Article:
Content on this page was developed during the 2009-2010 H1N1 pandemic and has not been updated.
- The H1N1 virus that caused that pandemic is now a regular human flu virus and continues to circulate seasonally worldwide.
- The English language content on this website is being archived for historic and reference purposes only.
- For current, updated information on seasonal flu, including information about H1N1, see the CDC Seasonal Flu website.
Template Announcements for Students, Faculty, Staff, and Parents
February 17, 2009 1:00 PM ET
Template 2: Classes Remain in Session during Current Flu Conditions
- This template can be customized and used as an announcement via e-mail, Web site, institution newsletter or newspaper, or other creative ways to reach students, faculty, staff, and parents.
- Primary Audience: Students, Faculty, and Staff
- Secondary Audience: Parents of Students and the Community
- Coordinate efforts with your local health department before distributing this letter or e-mail communication to ensure that all information is timely, relevant, and accurate.
- Visit School Planning to download and customize a Microsoft Word version of this letter and to view more flu information to share with students, faculty, staff, and parents.
The flu season will last through the fall and winter. More than one kind of flu virus will be spreading this season, including seasonal flu and the 2009 H1N1 flu. We encourage all students, faculty, and staff to follow these recommendations to stay healthy.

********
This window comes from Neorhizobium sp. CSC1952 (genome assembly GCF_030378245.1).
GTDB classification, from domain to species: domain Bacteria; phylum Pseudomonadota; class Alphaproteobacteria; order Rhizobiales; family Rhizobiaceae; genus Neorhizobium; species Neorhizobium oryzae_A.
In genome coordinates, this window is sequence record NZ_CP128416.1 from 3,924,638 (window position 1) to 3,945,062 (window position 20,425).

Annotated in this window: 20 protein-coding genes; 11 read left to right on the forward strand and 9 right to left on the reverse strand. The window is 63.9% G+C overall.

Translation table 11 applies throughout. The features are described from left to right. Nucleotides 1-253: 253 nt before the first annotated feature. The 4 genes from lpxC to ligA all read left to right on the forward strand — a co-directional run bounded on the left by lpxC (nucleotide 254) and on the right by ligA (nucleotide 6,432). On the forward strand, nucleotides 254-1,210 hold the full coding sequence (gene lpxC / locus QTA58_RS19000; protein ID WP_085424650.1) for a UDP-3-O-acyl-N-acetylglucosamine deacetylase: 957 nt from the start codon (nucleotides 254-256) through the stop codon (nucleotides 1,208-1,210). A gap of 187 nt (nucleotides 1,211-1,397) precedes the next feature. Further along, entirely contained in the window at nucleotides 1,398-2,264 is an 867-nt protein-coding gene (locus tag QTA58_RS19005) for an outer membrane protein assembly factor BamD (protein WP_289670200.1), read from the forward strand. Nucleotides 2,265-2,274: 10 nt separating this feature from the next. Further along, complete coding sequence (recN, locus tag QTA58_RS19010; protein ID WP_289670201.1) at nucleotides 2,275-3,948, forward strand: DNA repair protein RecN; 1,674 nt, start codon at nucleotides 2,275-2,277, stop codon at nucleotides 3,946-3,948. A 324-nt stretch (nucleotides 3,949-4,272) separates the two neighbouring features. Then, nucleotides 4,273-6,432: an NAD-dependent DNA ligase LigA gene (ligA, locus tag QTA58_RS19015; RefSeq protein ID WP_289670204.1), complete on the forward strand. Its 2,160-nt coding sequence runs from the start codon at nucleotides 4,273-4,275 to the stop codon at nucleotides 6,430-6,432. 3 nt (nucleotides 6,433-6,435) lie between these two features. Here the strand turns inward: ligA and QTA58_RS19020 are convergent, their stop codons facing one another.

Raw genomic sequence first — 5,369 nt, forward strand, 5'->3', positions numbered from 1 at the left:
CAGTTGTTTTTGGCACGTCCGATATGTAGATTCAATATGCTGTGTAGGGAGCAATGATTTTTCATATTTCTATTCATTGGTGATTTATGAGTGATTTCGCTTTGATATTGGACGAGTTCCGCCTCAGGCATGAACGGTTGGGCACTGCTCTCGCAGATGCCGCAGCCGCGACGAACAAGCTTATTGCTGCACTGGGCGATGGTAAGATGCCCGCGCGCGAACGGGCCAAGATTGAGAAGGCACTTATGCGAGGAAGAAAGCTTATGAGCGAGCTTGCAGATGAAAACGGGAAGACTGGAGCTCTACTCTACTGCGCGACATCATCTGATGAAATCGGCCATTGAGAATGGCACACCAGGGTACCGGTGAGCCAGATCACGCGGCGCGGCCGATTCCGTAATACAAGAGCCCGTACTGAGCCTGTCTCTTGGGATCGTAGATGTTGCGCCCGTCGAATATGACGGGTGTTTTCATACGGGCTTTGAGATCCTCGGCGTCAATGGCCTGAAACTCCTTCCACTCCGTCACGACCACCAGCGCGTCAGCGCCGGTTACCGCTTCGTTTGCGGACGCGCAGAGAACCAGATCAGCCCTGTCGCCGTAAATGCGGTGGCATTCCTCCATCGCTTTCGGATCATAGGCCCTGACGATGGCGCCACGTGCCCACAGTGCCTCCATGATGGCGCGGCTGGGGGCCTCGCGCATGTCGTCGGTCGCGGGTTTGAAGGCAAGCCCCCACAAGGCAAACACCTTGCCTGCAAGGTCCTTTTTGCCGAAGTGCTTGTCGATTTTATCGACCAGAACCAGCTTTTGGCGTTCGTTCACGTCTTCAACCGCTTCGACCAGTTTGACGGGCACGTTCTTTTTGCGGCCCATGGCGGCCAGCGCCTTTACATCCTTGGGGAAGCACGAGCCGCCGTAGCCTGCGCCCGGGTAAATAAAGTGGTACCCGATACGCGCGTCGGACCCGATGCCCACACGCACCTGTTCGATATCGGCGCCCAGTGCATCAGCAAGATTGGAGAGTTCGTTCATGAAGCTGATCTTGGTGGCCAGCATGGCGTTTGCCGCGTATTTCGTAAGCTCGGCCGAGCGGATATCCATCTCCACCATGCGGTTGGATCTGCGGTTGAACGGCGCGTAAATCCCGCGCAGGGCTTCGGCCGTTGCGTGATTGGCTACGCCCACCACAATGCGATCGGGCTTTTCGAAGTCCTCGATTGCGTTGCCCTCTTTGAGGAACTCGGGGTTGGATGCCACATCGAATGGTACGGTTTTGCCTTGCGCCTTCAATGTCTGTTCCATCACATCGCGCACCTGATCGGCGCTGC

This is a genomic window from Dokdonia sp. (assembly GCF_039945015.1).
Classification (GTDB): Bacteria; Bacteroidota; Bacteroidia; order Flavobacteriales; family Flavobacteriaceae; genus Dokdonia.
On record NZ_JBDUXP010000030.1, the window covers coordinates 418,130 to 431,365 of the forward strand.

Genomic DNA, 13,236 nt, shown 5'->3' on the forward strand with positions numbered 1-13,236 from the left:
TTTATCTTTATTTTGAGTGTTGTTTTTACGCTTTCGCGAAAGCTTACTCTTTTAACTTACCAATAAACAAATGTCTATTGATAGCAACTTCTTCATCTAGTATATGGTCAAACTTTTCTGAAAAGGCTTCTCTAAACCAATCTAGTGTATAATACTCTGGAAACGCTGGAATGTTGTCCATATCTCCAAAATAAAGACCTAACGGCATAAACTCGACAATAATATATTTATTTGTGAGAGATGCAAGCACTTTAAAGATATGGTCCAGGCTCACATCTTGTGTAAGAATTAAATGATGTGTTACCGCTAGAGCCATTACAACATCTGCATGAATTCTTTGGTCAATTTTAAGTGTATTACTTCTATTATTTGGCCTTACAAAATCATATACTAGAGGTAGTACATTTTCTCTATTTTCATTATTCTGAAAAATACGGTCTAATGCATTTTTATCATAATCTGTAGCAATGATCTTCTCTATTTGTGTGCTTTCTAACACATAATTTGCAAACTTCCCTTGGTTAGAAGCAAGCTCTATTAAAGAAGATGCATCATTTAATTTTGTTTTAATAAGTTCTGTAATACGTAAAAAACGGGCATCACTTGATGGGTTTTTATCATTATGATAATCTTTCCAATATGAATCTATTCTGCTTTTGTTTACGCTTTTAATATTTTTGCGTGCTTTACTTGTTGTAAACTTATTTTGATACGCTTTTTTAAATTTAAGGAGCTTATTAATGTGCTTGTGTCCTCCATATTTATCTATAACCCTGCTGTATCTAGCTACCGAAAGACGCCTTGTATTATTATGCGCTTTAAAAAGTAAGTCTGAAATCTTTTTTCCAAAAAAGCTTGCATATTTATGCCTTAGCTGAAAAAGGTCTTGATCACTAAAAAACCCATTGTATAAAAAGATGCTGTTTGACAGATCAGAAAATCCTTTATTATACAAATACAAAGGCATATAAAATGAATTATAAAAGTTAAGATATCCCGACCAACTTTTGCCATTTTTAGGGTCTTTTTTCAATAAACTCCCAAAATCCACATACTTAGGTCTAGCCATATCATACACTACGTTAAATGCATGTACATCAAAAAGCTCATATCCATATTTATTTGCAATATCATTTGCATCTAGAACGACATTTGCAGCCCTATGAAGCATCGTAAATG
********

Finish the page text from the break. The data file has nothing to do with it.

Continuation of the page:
- Talk with your health care providers about getting vaccinated for seasonal flu and 2009 H1N1 flu. Also if you are at higher risk for flu complications from 2009 H1N1 flu, you should get the 2009 H1N1 flu vaccine. People at higher risk for 2009 H1N1 flu complications include pregnant women and people with chronic medical conditions (such as asthma, heart disease, or diabetes). For more information about primary target groups for vaccination, visit 2009 H1N1 Vaccination Recommendations.
- Cover your mouth and nose with a tissue when you cough or sneeze. If you don’t have a tissue, cough or sneeze into your elbow or shoulder; not into your hands.
- Practice good hand hygiene by washing your hands often with soap and water, especially after coughing or sneezing. Alcohol-based hand rubs are also useful
At this time, students, faculty, and staff who are NOT sick can safely come to class and to work. We are working closely with the [County/State] health department and will keep you updated with any important information regarding the current flu conditions.
We will continue to monitor flu conditions as they develop and will keep you informed of any changes.
For updates, call the [insert name of institution] information center at [INSERT NUMBER], visit our Web site at [INSERT WEB SITE ADDRESS] or follow us on Twitter at [INSERT WEB ADDRESS]. For more information about flu, call 1-800-CDC-INFO or visit Flu.gov.
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